In ad d ition to the capsid and internal proteins, there are
two other types of proteins, both of which are associated with the envelope. The envelope is a lipoprotein membrane composed of lipid d erive d from the host cell membrane and protein that is virus-specific.
Furthermore, there are frequently glycoproteins in the form of spike-like projections on the surface, which attach to host cell receptors during the entry of the virus into the cell. other protein, the matrix protein, mediates the interaction between the capsid proteins and the envelope.
In general, the presence of an envelope confers instability on the virus. Enveloped viruses are more sensitive to heat, drying, detergents, and lipid solvents such as alcohol and ether than are nonenveloped (nucleocapsid) viruses, which are composed only of nucleic acid and capsid proteins.
that virtually all viruses that are transmitted by the fecal-oral route (those that have to survive in the environment) do not have an envelope, that is, they are nake d nucleocapsid viruses.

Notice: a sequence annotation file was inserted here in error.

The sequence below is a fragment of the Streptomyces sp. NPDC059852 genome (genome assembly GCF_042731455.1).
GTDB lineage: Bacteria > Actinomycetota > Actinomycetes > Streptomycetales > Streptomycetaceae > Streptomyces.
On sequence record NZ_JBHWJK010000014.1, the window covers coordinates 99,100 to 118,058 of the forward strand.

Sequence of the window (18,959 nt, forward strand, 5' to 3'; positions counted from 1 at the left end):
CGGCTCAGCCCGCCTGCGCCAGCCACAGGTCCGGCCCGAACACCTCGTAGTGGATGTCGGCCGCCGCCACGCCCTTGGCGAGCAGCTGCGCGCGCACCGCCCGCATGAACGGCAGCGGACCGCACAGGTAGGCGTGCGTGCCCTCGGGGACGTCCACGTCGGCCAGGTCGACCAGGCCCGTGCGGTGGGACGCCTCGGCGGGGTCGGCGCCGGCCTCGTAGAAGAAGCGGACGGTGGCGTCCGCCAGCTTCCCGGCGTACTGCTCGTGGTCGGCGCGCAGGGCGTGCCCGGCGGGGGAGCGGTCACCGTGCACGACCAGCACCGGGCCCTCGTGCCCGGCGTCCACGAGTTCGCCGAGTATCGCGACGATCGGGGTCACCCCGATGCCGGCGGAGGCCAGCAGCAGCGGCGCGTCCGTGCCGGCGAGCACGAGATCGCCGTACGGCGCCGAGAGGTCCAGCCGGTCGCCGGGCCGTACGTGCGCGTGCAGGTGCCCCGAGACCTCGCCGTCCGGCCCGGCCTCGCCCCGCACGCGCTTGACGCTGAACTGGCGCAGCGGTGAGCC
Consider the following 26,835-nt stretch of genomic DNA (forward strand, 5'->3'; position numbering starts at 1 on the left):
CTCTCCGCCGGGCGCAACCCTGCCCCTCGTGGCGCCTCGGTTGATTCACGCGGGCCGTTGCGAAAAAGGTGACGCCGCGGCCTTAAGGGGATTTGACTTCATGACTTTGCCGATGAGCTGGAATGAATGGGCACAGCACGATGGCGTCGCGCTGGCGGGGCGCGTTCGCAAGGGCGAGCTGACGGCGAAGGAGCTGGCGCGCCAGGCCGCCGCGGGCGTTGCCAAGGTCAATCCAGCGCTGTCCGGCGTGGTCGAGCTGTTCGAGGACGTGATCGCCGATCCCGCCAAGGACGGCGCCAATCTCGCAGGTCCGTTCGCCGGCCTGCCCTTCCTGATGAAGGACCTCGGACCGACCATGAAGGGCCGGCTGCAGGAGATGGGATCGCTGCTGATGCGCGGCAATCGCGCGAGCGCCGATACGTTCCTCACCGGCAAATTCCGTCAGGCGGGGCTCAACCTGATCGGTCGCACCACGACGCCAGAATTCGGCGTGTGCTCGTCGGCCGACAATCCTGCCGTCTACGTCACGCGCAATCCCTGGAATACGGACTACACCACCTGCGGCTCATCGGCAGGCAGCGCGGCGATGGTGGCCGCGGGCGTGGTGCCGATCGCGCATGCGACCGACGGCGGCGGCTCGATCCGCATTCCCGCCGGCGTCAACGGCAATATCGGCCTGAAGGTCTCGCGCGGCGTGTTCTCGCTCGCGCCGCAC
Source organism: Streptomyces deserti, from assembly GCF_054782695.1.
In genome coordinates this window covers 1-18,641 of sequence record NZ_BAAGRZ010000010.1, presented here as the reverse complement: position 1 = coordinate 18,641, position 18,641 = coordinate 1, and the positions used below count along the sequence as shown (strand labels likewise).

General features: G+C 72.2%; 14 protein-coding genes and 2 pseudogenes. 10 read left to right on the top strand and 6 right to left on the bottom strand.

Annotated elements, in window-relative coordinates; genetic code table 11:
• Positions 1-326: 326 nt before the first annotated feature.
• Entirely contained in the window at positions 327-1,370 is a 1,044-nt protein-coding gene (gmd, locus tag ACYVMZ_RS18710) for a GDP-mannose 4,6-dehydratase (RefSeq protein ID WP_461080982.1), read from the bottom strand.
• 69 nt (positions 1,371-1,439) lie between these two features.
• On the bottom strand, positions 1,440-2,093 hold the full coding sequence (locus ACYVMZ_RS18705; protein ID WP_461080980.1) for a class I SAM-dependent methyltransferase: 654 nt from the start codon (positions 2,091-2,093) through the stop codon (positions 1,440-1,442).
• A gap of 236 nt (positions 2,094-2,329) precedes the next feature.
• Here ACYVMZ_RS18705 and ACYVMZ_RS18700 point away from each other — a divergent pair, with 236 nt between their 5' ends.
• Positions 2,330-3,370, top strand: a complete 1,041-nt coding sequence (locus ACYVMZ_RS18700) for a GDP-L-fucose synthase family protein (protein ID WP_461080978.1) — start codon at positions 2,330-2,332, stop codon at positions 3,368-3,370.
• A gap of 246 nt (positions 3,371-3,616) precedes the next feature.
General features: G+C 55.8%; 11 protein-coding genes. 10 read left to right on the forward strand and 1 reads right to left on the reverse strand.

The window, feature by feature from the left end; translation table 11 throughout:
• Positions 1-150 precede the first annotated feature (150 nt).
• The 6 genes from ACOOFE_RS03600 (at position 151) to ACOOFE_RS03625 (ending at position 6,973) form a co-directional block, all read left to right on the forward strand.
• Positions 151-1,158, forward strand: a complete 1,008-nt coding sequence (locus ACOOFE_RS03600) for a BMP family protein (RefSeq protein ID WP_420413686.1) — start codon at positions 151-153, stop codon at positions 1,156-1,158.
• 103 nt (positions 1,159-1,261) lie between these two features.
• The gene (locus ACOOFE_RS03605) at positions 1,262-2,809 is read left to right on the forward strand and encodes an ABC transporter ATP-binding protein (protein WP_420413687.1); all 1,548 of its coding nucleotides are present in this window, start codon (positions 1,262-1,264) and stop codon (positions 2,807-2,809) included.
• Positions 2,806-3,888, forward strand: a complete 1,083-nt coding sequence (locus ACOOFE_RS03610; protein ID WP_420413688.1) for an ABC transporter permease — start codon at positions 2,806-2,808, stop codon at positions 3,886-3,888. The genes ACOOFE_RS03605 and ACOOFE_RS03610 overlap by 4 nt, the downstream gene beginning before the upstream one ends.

These include viruses suchas hepatitis A virus, poliovirus, coxsackievirus, echovirus, Norwalk virus, and rotavirus.
In contrast, envelope d viruses are most often transmitted by d irect contact, such as by bloo d or by sexual transmission.
Other enveloped viruses are transmitted directly by insect bite, eg, yellow fever virus and West Nile virus, or by animal bite, eg, rabies virus.
Many other enveloped viruses are transmitted from
person to person in respiratory aerosol droplets, such as influenza virus, measles virus, rubella virus, respiratory syncytial virus, and varicella-zoster virus.